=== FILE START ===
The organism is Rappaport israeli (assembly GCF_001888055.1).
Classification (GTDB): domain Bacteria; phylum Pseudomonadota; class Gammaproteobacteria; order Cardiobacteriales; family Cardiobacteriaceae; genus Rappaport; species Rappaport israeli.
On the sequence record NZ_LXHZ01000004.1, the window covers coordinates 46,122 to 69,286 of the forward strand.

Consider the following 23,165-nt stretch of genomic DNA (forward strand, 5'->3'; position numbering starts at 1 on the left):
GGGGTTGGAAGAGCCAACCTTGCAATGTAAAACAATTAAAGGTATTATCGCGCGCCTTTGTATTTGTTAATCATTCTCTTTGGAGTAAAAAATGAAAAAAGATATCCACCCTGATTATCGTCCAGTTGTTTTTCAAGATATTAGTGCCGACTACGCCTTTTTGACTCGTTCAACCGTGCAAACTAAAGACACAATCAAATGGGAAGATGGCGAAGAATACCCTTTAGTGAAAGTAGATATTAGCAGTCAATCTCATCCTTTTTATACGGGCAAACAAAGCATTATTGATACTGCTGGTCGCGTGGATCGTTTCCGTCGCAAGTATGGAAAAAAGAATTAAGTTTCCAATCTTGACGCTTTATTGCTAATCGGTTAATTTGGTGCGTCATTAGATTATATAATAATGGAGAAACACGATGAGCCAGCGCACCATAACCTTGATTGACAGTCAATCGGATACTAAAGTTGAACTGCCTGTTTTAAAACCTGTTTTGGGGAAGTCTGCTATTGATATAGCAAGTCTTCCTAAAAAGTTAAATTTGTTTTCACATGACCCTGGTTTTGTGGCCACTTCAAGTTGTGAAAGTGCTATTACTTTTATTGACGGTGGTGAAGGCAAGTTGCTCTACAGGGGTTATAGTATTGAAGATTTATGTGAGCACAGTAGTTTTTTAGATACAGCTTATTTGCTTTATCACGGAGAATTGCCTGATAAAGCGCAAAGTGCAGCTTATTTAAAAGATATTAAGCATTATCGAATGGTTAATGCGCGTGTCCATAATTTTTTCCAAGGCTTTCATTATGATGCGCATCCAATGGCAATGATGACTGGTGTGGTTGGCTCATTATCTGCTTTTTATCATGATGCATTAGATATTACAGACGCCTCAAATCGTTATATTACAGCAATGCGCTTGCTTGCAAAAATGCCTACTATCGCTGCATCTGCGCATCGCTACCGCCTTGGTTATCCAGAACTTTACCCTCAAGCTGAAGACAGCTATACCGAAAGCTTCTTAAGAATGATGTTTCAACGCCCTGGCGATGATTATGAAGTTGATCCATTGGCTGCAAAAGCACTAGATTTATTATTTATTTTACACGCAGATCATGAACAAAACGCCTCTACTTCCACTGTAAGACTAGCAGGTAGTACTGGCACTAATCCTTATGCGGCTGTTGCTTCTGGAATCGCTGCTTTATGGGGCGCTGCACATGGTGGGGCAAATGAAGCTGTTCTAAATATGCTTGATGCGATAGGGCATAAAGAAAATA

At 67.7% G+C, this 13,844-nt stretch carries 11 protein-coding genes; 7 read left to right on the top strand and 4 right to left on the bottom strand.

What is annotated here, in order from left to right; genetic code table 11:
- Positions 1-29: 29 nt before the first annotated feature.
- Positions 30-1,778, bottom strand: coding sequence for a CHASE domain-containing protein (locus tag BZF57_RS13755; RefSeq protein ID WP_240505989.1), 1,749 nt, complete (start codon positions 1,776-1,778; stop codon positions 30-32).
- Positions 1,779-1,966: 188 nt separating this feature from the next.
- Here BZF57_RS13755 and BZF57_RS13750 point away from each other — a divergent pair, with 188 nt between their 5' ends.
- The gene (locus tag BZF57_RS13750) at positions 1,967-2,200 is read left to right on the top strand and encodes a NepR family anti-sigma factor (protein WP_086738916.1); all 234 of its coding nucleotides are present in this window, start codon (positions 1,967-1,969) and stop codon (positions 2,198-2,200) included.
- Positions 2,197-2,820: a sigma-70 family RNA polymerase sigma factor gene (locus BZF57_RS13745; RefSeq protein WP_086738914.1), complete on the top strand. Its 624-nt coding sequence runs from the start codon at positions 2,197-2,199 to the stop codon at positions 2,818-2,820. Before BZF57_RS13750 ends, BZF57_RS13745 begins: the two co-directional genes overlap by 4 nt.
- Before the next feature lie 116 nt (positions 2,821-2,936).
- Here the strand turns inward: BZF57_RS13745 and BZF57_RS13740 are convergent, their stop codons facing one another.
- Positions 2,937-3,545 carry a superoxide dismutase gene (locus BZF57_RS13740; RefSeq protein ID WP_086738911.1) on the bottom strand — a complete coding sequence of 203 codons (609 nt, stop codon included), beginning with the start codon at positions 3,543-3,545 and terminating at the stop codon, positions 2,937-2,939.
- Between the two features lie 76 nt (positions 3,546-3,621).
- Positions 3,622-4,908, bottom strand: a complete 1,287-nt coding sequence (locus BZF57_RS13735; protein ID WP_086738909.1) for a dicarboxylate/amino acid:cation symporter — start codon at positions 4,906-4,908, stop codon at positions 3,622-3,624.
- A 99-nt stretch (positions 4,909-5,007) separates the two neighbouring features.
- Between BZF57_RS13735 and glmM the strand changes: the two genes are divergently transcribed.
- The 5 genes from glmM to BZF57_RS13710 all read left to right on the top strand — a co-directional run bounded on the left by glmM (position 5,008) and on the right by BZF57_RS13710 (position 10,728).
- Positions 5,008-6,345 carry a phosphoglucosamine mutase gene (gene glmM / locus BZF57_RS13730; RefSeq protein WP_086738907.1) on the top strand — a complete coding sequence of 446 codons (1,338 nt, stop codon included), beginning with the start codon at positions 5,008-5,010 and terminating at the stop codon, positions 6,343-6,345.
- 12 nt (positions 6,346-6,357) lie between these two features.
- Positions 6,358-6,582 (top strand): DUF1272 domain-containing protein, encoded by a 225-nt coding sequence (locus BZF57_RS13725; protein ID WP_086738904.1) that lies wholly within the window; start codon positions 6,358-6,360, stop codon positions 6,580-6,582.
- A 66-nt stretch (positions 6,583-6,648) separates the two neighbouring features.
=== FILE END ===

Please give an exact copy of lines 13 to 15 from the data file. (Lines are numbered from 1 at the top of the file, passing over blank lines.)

- Positions 2,197-2,820: a sigma-70 family RNA polymerase sigma factor gene (locus BZF57_RS13745; RefSeq protein WP_086738914.1), complete on the top strand. Its 624-nt coding sequence runs from the start codon at positions 2,197-2,199 to the stop codon at positions 2,818-2,820. Before BZF57_RS13750 ends, BZF57_RS13745 begins: the two co-directional genes overlap by 4 nt.
- Before the next feature lie 116 nt (positions 2,821-2,936).
- Here the strand turns inward: BZF57_RS13745 and BZF57_RS13740 are convergent, their stop codons facing one another.